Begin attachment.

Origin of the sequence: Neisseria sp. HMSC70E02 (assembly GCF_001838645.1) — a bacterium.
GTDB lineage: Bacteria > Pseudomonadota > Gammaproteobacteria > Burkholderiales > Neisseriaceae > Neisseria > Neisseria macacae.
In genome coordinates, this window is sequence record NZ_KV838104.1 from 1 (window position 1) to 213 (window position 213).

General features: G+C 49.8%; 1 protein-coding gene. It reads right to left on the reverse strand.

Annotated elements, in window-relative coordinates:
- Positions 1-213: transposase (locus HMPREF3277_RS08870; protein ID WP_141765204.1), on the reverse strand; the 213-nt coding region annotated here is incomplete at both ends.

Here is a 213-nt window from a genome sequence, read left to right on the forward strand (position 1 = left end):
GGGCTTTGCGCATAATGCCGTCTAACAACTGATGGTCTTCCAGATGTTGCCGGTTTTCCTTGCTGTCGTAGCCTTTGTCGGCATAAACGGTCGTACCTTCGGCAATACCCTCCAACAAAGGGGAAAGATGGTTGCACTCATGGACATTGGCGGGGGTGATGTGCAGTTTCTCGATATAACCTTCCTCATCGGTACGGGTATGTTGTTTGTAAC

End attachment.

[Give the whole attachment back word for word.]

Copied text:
Origin of the sequence: Neisseria sp. HMSC70E02 (assembly GCF_001838645.1) — a bacterium.
GTDB lineage: Bacteria > Pseudomonadota > Gammaproteobacteria > Burkholderiales > Neisseriaceae > Neisseria > Neisseria macacae.
In genome coordinates, this window is sequence record NZ_KV838104.1 from 1 (window position 1) to 213 (window position 213).

General features: G+C 49.8%; 1 protein-coding gene. It reads right to left on the reverse strand.

Annotated elements, in window-relative coordinates:
- Positions 1-213: transposase (locus HMPREF3277_RS08870; protein ID WP_141765204.1), on the reverse strand; the 213-nt coding region annotated here is incomplete at both ends.

Here is a 213-nt window from a genome sequence, read left to right on the forward strand (position 1 = left end):
GGGCTTTGCGCATAATGCCGTCTAACAACTGATGGTCTTCCAGATGTTGCCGGTTTTCCTTGCTGTCGTAGCCTTTGTCGGCATAAACGGTCGTACCTTCGGCAATACCCTCCAACAAAGGGGAAAGATGGTTGCACTCATGGACATTGGCGGGGGTGATGTGCAGTTTCTCGATATAACCTTCCTCATCGGTACGGGTATGTTGTTTGTAAC